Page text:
In the meantime, you could use your emergency fund to put petrol in the car and buy your groceries - without having to worry about overdrawing your checking account.Usually the card replacement process only takes a few days, but it could be longer depending on the circumstances of the identity theft.
5. You already have debts
Fitch Ratings reports that this country has one of the world's highest household debt levels, at 93% of GDP, so this is one that will likely be meaningful to many of us.
If you find yourself in a situation where you have to pay an unexpected vet bill your debts are still going to need to be paid. These won't go away just because you've encountered unexpected costs one month.Paying off your debts should always be your main priority, and these commitments should never be side lined so that you have money available to pay for other things ''just this once''.Finder's research showed 17 per cent of New Zealanders said they could not manage their finances without a credit card, further suggesting that few of us have an emergency fund in place and turn to credit cards to pay for the unexpected. Having an emergency fund means you can continue to meet your important financial obligations and will also reduce the need for you having to borrow even more to cover the unexpected.
6. You are working towards a goal
If you are working towards a financial goal such as buying a car or your first home, orare nearing retirement it's likely you will already have a very strategic savings plan mapped out. Facing an unexpected bump in the road could result in you having to dip into those savings and end up derailing these goals.
Whilst it may seem counter-productive to save for anything other than your main goal, splitting money across two different savings accounts will mean you know exactly what money is ear-marked for what reason, and as you are holding them with a purpose it will eliminate the need to unexpectedly withdraw large chunks of cash from your main savings account.
Think of your emergency fund as an insurance policy that protects you from having to move backwards with your future goals.
7. You are open to new opportunities
An emergency fund can help you in positive situations, too. Dream job opportunities aren't always convenient. A job offer in another country might require you and your partner to survive temporarily on a single income, or a role in a different industry you've always wanted to break into might mean a lower salary in the beginning. Having cash on hand gives you the flexibility to pursue those life-changing opportunities when they come knocking.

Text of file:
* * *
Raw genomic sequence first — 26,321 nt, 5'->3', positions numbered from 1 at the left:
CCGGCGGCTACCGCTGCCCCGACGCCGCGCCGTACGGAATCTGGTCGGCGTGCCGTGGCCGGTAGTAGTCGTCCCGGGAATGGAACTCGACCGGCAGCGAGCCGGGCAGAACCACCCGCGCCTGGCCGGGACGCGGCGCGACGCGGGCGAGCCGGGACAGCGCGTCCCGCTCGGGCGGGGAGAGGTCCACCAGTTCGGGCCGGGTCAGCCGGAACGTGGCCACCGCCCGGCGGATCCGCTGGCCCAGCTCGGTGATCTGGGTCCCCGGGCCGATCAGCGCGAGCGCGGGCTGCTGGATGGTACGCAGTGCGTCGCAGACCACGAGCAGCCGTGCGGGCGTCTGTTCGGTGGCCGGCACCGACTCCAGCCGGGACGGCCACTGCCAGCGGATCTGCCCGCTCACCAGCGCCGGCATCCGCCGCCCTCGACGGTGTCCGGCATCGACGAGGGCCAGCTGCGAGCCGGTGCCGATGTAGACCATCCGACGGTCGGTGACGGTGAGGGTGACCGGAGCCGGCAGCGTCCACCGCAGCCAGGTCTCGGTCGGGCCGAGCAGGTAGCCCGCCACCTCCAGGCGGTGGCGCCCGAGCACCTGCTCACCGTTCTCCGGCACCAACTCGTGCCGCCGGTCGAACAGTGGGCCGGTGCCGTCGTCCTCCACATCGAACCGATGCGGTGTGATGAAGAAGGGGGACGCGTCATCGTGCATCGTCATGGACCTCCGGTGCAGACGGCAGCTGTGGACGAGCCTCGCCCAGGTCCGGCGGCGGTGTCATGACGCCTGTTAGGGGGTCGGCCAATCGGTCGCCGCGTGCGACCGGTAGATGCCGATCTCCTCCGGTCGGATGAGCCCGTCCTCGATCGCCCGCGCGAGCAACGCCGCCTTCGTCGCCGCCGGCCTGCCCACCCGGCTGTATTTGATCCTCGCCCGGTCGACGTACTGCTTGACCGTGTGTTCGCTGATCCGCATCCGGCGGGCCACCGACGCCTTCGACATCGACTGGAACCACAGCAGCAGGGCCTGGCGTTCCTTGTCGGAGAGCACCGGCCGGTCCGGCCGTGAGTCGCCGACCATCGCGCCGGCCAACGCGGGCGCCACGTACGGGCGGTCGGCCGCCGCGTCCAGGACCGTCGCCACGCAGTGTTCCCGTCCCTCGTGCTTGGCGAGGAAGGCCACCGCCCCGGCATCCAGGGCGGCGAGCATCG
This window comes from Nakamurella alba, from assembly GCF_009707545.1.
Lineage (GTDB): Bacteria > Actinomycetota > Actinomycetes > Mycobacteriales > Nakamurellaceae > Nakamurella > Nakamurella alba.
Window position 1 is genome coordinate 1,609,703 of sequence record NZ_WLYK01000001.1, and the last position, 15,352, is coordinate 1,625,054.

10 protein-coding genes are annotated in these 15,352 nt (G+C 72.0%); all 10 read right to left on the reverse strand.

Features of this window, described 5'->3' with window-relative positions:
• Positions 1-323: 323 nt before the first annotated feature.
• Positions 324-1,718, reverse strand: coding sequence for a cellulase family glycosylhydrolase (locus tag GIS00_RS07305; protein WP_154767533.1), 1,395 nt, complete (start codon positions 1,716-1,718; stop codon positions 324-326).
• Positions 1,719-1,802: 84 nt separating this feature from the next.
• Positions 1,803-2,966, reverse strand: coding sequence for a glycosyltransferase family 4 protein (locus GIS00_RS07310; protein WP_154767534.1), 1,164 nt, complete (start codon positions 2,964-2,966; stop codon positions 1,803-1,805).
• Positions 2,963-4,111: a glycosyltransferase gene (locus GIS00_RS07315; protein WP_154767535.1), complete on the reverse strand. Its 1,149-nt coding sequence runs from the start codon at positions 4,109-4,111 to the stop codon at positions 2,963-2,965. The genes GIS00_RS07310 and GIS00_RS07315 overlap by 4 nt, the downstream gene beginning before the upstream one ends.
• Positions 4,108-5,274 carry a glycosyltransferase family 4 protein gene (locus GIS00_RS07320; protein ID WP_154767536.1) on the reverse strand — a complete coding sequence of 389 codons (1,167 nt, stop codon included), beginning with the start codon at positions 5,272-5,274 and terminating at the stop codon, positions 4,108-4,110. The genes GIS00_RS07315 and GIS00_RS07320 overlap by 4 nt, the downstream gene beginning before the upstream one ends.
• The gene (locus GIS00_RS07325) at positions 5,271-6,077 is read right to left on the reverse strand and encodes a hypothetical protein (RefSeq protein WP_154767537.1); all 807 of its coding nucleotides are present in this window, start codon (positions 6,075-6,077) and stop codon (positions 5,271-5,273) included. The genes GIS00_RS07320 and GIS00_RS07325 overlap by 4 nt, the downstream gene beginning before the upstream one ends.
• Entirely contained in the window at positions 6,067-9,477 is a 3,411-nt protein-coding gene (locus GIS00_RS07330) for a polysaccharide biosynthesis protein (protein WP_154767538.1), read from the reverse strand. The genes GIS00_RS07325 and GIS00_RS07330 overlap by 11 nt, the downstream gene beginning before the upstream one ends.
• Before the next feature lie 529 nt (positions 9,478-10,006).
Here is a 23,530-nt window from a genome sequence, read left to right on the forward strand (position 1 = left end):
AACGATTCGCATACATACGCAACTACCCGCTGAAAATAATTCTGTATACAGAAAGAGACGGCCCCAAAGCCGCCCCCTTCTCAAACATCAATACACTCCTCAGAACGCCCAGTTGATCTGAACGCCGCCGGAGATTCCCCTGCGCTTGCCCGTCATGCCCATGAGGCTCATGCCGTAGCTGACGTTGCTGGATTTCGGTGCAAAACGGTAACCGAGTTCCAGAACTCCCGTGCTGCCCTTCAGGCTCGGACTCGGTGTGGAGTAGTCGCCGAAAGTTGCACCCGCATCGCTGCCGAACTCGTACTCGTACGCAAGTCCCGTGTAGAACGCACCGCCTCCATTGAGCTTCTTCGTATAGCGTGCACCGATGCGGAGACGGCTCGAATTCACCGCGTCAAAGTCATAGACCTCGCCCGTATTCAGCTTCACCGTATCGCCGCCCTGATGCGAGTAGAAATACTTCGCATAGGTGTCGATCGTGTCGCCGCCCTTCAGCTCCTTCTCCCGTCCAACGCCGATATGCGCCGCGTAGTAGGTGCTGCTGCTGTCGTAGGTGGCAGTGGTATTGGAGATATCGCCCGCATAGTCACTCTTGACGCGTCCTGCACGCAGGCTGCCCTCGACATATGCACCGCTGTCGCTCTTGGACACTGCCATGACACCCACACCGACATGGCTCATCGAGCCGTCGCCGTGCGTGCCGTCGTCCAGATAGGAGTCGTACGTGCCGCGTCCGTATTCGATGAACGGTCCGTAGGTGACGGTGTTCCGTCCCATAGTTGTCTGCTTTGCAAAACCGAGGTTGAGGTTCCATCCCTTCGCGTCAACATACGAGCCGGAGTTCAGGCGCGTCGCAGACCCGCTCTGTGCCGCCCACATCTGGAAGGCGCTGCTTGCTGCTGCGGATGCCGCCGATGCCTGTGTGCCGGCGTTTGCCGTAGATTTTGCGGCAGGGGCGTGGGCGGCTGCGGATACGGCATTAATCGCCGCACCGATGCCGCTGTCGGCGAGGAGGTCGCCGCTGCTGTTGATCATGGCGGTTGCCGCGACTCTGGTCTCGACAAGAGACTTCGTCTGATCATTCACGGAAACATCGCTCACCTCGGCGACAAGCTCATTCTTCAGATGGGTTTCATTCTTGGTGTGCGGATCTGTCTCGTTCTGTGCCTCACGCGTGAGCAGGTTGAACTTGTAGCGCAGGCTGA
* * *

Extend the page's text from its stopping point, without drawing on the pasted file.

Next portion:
Top Tips for building your funds
An emergency fund needs to be good to go with a moment's notice (the clue is in the name, after all!) Most people use a bank account at the same bank as their chequing account as this makes it easier and quicker to transfer funds between accounts, however it's important to make sure that your emergency funds aren't linked to an EFTPOs or debit card as this increases the ability to dip into those funds for non-emergencies.
Save regularly and be patient! Skimming just $25 a month off your current non-essential spending (things like dining out and entertainment) will save you $1300 within a year. Set an amount to save and stick to it – you'll soon see your balance grow and will feel in control that you have those unexpected nasties covered.
Bank the savings! If you manage to save some money (by getting a lower premium when you renew your car insurance, or by cancelling those unread magazine subscriptions for example) consider putting this extra cash into your emergency fund. Likewise, if you know you have a tax rebate or pay rise coming up, divert some or all of this extra money to your emergency account – you can't miss what you never had!
Cash on hand… just in case
Ultimately, having an emergency fund gives you the flexibility to manage seamlessly through financial upsets and take advantage of life's opportunities - without borrowing on credit cards or cashing out your retirement funds.
Expect the unexpected and start tucking away some cash savings today.
Need some help?
Drop us a line using the form below and we'll be in touch to talk through your insurance or financial needs.